2. BuzzFeed. Helps content publishers and advertisers launch campaigns that develop viral distribution attributes and therefore gain “buzz.”
-Founded in October 2006 by Jonah Peretti (co-founder of Huffington Post). Current round: $8mm in Series B from RRE Ventures (Will Porteous)(lead), SoftBank, Hearst Interactive Media, SV Angel (Ron Conway), Founder Collective.Total raised: $11.5mm
3. SimpleGeo – Provider of simple, turnkey location based services to content publishers and online service providers looking to location-enable their applications or services. SimpleGeo provides sites with LBS databases and tool sets (such as SpotRank), while also helping sites warehouse and analyze the large volumes of generated LBS data; all services and data accessible through simple APIs.
In the show we talked about why this is important to mobile application developers. Primarily because you can launch applications where you focus on a acquiring a user base with a compelling product while not having to worry about how to build your services into a map view or having to build in services that find local businesses, etc. The SimpleGeo API will provide you access to these services.
They were founded in May 2009 in Boulder, CO, by Joe Stump (former lead Digg architect) and Matt Galligan (founder Social Thing). Employees: 20. In similar sapce to MixerLabs GeoAPI (acquired by Twitter).
We also talked a lot about Stickybits (who uses the SimpleGeo platform) and Occipital who has the red-hot RedLaser scanning product. Go Boulder!
Current rount: $8.14mm in Series A from Redpoint (lead), Foundry Group, with previous investors, First Round Capital, Lowercase Capital (Chris Sacca), Ravi Narasimham. Total Raised: $9.64mm
4. Lookout – SaaS provider of security and data back-up services for smart phones. Company is run by John Herring and was formerly known as Flexilis. We both loved this company (and lamented the fact that we weren’t investors since they were founded in LA before relocating to Silicon Valley). If you watch the show you’ll hear a great story about how this team got their start by hijacking data from stars on the red carpet at the Oscars. If you want the easy version you can read that story here!
-Configurable from desktop-based web-based UI. Founded in 2007. Employees: 27. Competition: McAfee, Symantec. Current round: $11mm in Series B by Accel (lead), Khosla Ventures, Trilogy Partnership. Total raised: $16.5mm
Read more: VentureBeat
OTHER DEALS (Cont):
5. Jelli– I went on record saying that I wanted to invest and that I think this company will create a big success.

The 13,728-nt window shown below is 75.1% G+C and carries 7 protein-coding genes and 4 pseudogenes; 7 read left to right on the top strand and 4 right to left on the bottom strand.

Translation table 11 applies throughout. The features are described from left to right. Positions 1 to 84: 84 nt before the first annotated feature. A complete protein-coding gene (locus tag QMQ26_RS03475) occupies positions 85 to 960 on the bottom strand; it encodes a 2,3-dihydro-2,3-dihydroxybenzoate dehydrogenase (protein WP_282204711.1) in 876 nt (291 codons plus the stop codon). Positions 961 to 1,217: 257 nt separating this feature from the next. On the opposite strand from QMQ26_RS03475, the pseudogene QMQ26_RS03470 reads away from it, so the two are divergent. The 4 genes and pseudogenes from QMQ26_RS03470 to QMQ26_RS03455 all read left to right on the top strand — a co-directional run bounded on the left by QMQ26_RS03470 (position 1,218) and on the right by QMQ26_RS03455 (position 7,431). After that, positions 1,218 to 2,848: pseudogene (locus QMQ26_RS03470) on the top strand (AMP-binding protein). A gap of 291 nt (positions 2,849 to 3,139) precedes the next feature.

Platform that provides radio music programming via crowd sourced contributions from social community; programming is syndicated nationally. Founded in 2009 by Mike Dougherty (ex-TellMe) and Jateen Parekh (formerly a product lead on Amazon’s Kindle). Tested platform on San Francisco’s Live 105; then scaled out for national syndication with positive audience uplift .
Current round: $7mm in Series A from Battery Ventures (Satya Patel)(lead), First Round Capital; includes converted $2mm Seed round raised in Q4 2009 from First Round Capital, TriplePoint Capital, Alfred Lin (Sequoia, ex-COO Zappos), Peter Sperling (Apollo Group), Manny Rivelo (SVP Cisco); Total raised: $7mm
6. Grockit – Provides online adaptive test prep services and community. Moving into online education courses for 8th-12th grade in Summer 2010. Founded in December 2006 in San Francisco by Farb Nivi (ex-Princeton Review/Kaplan top instructor)
-Competitors: Knewton. Current round: $7mm in Series C from Atlas Ventures (lead), Benchmark, Integral Capital. Total Raised: $17.7mm
Read more: TechCrunch
7. Huddle. Provides an enterprise collaboration and storage platform. Huddle allows users to maintain an interconnected network of secure online workspaces for file sharing, ideation, project management and virtual meetings. 60k unique visitors in March 2010.
Having raised money from Josh Hanna whom I’ve only heard great things about (he founded Flutter when we were both living in London – he sold it to BetFair, now a HUGE company in online gambling) I have to imagine they are doing something right.
That said, I have lived in this market personally and think that it is a minefield with promising companies that haven’t succeeded. I don’t like the idea of taking on WebEx or GotoMeeting. Those companies are already going to be crushed by Skype’s new screen sharing capabilities. I don’t like going against Google Docs or against 37Signals for project management. File sharing? Dropbox. Enterprise collaboration? Yammer, Salesforce Chatter.
So my only advice to Huddle was pick a narrow enough scope to have a product category where you can be the BEST and you can scale in that category. I’m guessing if you compete across the board you will struggle to hit scale. But there still is much value in helping enterprises succeed – so good luck! I always route for London startup companies.
Current round: $10.2mm in Series B from Matrix Partners (lead), with existing investors Eden Ventures, Charles McGregor. Total raised: $15.0mm
Read more: TechCrunch